Introduced February 1951
The years immediately after the end of the Second World War saw huge advances in the use of electronics and the development of early computers. By 1951, these machines were becoming practical – albeit in strictly limited scenarios – and February 1951 saw both the world’s first public demonstration of the LEO I and the delivery of the first Ferranti Mark 1 computers.
Both computer systems were British designed and built, they used vacuum tubes and masses of discrete components such as diodes and resistors, housed in huge boxes weighing several tons that sucked in electricity at a phenomenal rate. Primitive by today’s standards, the Ferranti Mark 1 and LEO I was early examples of successful commercial computers.
The computers had different markets, the Ferranti was aimed at scientists and engineers but the LEO was the world’s first dedicated business computer.
|LEO Computer name plate|
“LEO” stood for “Lyons Electronic Office”, and it was a computer originally designed for the J Lyons company in the UK. Lyons at that time was a massive business of food manufacturing, tea shops and other hospitality businesses spread throughout the country. Almost every town had a Lyons Tea Shop, making them the post-war equivalent of Costa Coffee or Starbuck today – and they had a huge number of customers and staff to support them, requiring a steady and uninterrupted supply of food to keep everything going.
It was a massive logistical enterprise, and Lyons managed it very successfully. Indeed, Lyons successful management of logistics led to the British government giving them the contract to run a large munitions factory called ROF Elstow during World War II. Logistics was the key to the Lyons business, and this led to their interest in the developing world of computers.
The LEO I was designed to help with that. Inspired largely by the EDSAC computer developed at the University of Cambridge, the LEO I started with the mundane task of bakery valuations before moving on to inventory management and payroll. Lyons even started doing payroll for other companies, and there was demand for LEO I systems from other large companies in the UK.
|LEO I Mercury Delay Line Storage Unit|
A few years later, the successful computer division was spun out as LEO Computers leading to the LEO II and LEO III which used more modern technology. In the 1960s, LEO Computers were merged into English Electric, then International Computers and Tabulators (ICT) and eventually found their way into ICL which itself was taken over by Fujitsu in 2002. The J Lyons company also faded away, by the 1960s the tea shops were losing money and despite a merger with Allied Breweries in the late 1970s, the profitable parts of the company were sold off but the Lyons name lives on under different owners.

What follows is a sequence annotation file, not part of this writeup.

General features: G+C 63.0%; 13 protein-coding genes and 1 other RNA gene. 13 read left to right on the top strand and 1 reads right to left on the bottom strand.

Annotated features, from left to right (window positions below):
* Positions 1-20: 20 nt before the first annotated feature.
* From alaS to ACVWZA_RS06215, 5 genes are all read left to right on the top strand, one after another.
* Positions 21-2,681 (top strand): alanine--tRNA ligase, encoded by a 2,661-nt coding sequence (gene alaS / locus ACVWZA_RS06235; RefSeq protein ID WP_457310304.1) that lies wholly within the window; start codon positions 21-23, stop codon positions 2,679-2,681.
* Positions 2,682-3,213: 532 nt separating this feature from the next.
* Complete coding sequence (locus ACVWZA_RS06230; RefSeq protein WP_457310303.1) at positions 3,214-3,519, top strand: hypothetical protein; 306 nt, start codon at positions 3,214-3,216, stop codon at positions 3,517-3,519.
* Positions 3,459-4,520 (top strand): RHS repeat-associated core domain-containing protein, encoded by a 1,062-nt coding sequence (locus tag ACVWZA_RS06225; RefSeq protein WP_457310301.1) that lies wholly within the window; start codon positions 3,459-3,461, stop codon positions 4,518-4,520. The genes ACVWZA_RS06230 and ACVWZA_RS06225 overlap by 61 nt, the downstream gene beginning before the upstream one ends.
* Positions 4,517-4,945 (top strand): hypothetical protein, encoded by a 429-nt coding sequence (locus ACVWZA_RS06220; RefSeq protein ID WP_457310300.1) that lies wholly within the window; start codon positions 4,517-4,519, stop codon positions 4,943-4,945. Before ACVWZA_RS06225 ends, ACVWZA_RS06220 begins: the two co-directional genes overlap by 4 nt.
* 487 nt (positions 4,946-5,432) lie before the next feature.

The Ferranti Mark 1 had a different lineage – essentially a commercialised version of the Manchester Mark 1 developed at the University of Manchester. Ferranti themselves were a more traditional electrical engineering and electronics company, working in diverse markets such as defence, power systems and home appliances. Their experience in electronics in World War II made them an obvious choice to collaborate with the Manchester project.
Although both computers used vacuum tubes, they had very different forms of memory – the LEO used acoustic mercury delay lines and the Ferranti used a CRT called a Williams Tube. These technologies were only marginally viable even in 1951 and neither technology made it to the end of the decade. Data storage for both systems included the rather more long-lasting solutions of paper tape and punched cards.
Several generations of improved computers came after the Mark 1, but Ferranti wasn’t competitive in the business computer market so eventual sold that off to ICT (who became ICL), concentrating instead on industrial and military applications. Development of these computers continued into the 1980s, alongside Ferranti’s successful semiconductor business.
|Ferranti Mark 1 Logic Door|
But where J Lyons faded away, Ferranti’s end was more sudden and dramatic. A takeover of a US firm called International Signal and Control (ISC) in 1987 was a disaster – although ISC looked like a good fit, it turned out that the books that Ferranti had inspected were false and instead of ISC being a profitable and above-board defence contractor, its real business was in illegal arms sales which were often made at the behest of the US government. These illegal contracts stopped as soon as ISC because British-owned leading to a massive black hole in Ferranti’s accounts. By 1993 it was all over, Ferranti collapsed and the viable business units were bought out by competitors.
It’s a familiar story of course, early innovators fall by the wayside and then disappear. Not every company can become an IBM or Apple, but in the case of Lyons and Ferranti rather more was lost along the way.